I had been in Xanthi, the centerpiece city in the northeastern Greek region of Thrace, for only a few hours, admiring the neo-Classical-style buildings and restored tobacco warehouses of the old town. I spotted the minaret shortly after I heard a muezzin’s cry separating from the church bells and the cafes blasting Rihanna.
I’d never seen a mosque open for prayer in Greece. Almost all Greeks are Orthodox Christians, many of them fiercely attached to their cultural identity, and the church is as powerful as any political party. In Athens, where I had lived for four years, many Muslims are relative newcomers who must worship in rented basements until a mosque — approved by the Greek Parliament in 2006 — is built.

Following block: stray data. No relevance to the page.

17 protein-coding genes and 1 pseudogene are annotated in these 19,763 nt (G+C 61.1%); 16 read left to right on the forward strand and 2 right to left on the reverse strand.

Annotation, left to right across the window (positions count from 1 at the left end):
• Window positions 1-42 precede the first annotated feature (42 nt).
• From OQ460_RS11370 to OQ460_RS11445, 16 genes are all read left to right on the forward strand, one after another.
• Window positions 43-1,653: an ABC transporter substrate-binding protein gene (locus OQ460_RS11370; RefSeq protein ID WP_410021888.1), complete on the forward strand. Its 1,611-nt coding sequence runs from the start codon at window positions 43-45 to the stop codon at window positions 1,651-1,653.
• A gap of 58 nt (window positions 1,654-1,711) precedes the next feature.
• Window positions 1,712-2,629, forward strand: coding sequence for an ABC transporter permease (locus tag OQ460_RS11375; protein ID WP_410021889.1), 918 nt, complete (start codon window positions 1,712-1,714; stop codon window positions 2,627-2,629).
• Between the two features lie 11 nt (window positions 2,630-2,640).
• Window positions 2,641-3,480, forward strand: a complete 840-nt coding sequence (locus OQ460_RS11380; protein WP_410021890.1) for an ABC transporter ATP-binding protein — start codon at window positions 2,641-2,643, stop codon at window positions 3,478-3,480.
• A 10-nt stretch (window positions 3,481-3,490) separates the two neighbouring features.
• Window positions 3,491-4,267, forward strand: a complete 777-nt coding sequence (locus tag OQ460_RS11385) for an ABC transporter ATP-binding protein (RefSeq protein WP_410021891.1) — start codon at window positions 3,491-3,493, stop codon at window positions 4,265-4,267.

In Thrace, Islam has long been part of the landscape. But the area was not a familiar landscape to travelers until very recently. Just a couple of decades ago, Thrace was known mainly as an outpost for soldiers guarding Greece from a hostile Turkey and Communist Bulgaria. Today, thanks to much improved relations with both countries (especially Turkey), a spotlight is finally shining on northeastern Greece.
Travelers are heading to Thrace’s homespun inns and eco-tourism centers and to late-Ottoman landmarks like Imaret, a former Muslim administrative and school complex in the nearby eastern Macedonian city of Kavala that’s now one of the top luxury hotels in Greece. Surrounded by two rivers, the thickly forested Rhodope Mountains and the Aegean Sea, Thrace, which comprises three smaller prefectures, has its roots in the ancient kingdom of the same name, which also extended into Bulgaria, Turkey, eastern portions of Serbia and the former Yugoslav republic of Macedonia. Along with the province of East Macedonia, Thrace makes up one of the 13 peripheries, or administrative divisions, of Greece.